I was far too attached to my day job. I wanted to be attached to my day job because I wanted to work with passion. But you have to have something more. Your job should be one part of your existence, but not the whole thing.
Notice If You’re Taking Failure or Rejection Personally
When he joined the Waterloo-based Thamlic Labs as VP, he worked remotely from Boston. Managing his team from afar and lacking daily contact with colleagues proved unexpectedly challenging. The pressure to meet VC’s expectations made any mistake feel catastrophic. He described any failure as “my fault because of my shortcomings.” At the same time, as a young entrepreneur, his identity felt inextricable from work.
When he missed some sales targets, he began “confronting failure in a way that was very personal.” He conflated any failure at work with his identity and self-worth. Following popular tropes, such as “being self-critical can make you a stronger founder,” intensified his self-induced pressure and exacerbated feelings of failure. He advises other entrepreneurs caught in this cycle, “Even if you are failing, it’s okay. It’s okay for it not to be a good fit. It’s not a judgment on you personally.”
If you feel like you’re failing in a particular role or you don’t fit, resist the urge to interpret that as a judgment on you personally. It just is.
Cultivate Your Life Outside of Work
One of the biggest steps entrepreneurs can take to protect themselves from depression, Dubowec advises, is to separate your identity from your job. Make time for other things in your life that you find fulfilling. For instance, after recovering from depression, Dubowec prioritizes time with his wife, playing golf, and mentoring others in the tech startup community.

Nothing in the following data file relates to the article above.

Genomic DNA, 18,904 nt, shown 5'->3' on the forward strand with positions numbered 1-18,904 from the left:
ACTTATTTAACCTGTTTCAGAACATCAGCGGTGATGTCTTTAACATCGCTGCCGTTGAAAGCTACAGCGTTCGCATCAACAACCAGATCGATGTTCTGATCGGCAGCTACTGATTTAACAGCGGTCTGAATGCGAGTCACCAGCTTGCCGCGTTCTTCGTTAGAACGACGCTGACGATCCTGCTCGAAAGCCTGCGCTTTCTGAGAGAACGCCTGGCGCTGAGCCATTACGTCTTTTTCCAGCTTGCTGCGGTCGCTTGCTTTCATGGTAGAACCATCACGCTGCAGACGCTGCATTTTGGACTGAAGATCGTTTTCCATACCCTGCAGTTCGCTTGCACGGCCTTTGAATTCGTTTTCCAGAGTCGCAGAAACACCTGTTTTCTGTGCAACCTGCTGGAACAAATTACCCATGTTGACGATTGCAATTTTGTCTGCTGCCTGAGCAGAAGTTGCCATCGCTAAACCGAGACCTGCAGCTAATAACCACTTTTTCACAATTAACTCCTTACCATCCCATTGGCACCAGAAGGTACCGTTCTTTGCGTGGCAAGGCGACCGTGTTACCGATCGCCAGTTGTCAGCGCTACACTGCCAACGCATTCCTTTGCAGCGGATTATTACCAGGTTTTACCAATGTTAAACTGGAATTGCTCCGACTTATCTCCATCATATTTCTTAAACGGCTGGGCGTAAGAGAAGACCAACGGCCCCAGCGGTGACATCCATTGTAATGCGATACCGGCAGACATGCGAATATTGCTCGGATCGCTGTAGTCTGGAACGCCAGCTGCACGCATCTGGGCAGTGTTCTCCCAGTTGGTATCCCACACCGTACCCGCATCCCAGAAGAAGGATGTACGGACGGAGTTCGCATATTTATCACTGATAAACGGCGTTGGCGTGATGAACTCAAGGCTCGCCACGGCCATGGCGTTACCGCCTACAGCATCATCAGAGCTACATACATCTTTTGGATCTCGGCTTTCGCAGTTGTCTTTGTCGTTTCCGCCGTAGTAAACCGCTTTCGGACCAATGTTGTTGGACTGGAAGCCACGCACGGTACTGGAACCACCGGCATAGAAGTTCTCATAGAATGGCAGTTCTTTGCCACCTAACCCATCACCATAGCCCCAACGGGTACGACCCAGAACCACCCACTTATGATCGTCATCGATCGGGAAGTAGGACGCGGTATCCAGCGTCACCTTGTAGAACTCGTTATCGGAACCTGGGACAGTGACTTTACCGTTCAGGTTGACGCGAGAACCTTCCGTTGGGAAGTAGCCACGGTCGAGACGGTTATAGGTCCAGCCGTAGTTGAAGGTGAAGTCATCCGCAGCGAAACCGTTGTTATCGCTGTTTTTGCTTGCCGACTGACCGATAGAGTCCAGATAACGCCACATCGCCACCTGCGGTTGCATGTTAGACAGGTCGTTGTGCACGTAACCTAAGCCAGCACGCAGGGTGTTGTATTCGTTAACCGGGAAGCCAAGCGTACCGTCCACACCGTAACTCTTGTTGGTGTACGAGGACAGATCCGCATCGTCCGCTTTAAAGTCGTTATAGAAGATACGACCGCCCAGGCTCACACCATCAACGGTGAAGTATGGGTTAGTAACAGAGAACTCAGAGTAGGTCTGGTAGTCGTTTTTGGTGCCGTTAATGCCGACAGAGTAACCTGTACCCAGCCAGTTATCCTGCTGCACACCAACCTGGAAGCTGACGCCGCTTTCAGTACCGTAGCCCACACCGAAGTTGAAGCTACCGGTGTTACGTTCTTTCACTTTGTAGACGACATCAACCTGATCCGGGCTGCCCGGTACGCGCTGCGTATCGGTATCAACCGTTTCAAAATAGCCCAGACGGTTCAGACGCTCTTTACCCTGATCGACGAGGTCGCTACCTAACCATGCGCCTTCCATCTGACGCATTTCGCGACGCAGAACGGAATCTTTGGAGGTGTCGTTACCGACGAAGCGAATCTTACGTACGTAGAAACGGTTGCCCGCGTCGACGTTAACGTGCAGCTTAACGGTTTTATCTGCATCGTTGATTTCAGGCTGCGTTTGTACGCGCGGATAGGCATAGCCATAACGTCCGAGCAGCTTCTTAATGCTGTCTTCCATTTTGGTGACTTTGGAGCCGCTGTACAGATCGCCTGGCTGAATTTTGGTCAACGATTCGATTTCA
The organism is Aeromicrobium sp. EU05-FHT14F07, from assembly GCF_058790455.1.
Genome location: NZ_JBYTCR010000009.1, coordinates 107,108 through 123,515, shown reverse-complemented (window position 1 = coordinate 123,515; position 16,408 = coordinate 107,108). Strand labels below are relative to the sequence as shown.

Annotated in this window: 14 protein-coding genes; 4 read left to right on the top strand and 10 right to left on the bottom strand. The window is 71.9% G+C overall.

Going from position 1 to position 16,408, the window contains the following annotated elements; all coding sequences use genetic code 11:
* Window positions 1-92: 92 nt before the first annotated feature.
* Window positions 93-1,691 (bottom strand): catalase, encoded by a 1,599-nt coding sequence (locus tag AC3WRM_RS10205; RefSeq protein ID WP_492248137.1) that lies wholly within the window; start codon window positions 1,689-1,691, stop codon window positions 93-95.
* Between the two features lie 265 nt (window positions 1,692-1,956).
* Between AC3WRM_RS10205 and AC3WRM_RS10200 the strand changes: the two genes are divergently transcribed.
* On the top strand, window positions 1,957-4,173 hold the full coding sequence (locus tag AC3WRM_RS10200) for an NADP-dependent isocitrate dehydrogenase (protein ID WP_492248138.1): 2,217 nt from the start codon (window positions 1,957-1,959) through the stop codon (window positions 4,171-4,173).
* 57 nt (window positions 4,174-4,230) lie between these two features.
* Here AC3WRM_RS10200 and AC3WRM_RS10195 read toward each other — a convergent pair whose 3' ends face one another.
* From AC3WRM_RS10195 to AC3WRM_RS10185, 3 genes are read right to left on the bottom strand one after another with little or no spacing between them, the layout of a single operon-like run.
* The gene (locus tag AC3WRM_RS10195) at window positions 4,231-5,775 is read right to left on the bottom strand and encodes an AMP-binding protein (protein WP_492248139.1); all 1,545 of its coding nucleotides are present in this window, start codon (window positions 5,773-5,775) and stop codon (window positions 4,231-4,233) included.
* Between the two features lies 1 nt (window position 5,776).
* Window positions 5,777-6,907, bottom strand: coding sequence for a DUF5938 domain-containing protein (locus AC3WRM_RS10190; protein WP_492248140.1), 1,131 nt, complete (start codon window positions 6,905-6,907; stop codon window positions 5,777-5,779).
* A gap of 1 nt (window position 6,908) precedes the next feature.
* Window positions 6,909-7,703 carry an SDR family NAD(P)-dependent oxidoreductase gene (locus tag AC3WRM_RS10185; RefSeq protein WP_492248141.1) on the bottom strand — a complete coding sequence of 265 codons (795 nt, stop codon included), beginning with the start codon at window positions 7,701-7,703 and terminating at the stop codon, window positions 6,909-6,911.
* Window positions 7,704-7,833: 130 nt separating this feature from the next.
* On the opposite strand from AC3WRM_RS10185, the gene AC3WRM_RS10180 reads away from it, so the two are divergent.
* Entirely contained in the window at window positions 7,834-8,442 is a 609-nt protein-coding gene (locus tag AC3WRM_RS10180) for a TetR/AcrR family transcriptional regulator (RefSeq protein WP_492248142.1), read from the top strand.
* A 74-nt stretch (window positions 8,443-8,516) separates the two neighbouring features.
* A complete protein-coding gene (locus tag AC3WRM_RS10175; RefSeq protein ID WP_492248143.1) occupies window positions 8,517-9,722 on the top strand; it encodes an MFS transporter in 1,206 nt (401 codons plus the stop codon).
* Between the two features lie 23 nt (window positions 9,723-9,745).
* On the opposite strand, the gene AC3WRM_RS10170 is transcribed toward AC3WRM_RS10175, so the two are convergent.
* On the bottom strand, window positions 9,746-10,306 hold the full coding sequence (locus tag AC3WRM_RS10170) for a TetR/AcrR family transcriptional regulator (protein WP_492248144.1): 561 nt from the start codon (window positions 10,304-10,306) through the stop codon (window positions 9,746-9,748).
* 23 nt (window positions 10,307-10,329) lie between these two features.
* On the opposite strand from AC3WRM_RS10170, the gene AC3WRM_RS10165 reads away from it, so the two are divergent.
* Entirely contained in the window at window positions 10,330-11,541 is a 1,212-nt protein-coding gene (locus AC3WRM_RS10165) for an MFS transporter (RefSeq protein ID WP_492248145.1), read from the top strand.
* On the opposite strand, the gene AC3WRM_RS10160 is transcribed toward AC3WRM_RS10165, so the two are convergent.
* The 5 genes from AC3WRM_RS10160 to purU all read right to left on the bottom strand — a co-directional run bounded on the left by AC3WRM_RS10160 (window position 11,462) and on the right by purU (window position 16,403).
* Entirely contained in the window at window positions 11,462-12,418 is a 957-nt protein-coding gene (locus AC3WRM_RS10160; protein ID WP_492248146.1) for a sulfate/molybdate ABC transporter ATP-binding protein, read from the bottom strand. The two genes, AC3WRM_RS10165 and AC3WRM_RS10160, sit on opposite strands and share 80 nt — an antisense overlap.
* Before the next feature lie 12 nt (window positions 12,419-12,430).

He credits yoga with helping him through his recovery period. The experience with depression taught him, “Nothing is more important than your health. Whether it’s mental or physical health, nothing is more important than that. That’s the only thing you can hold on to.”
Reframe Your Narrative
For many entrepreneurs, depression can twist circumstances and cause insidious self-doubt. Working away from his team, Dubowec had convinced himself that he was deeply introverted, didn’t have friends, and had lost his edge.
Recognize Your Internal Monologue
Looking back, he reflects, “It was not anything the company did wrong. It was an internal belief I had that you can’t show that kind of weakness. You can’t raise your hand and say, I’m struggling.” As he sought help and worked through his depression, he realized that he wanted to redefine himself. Taking steps like reframing your narrative and inner monologue can help entrepreneurs battle against depression.
I had an internal belief that you can’t show weakness. You can’t raise your hand and say, “I’m struggling.”
Consider Changing Your Environment
He wanted to spend time with people that didn’t know him. He shares, “It felt like an opportunity to go and find what was next.” For Dubowec to evolve, he needed to change his surroundings. “That’s not a judgment that the current scenery I was in was bad,” he notes. But change “allows you to discover things about yourself that you can’t when you’re in your current place.” He elaborates,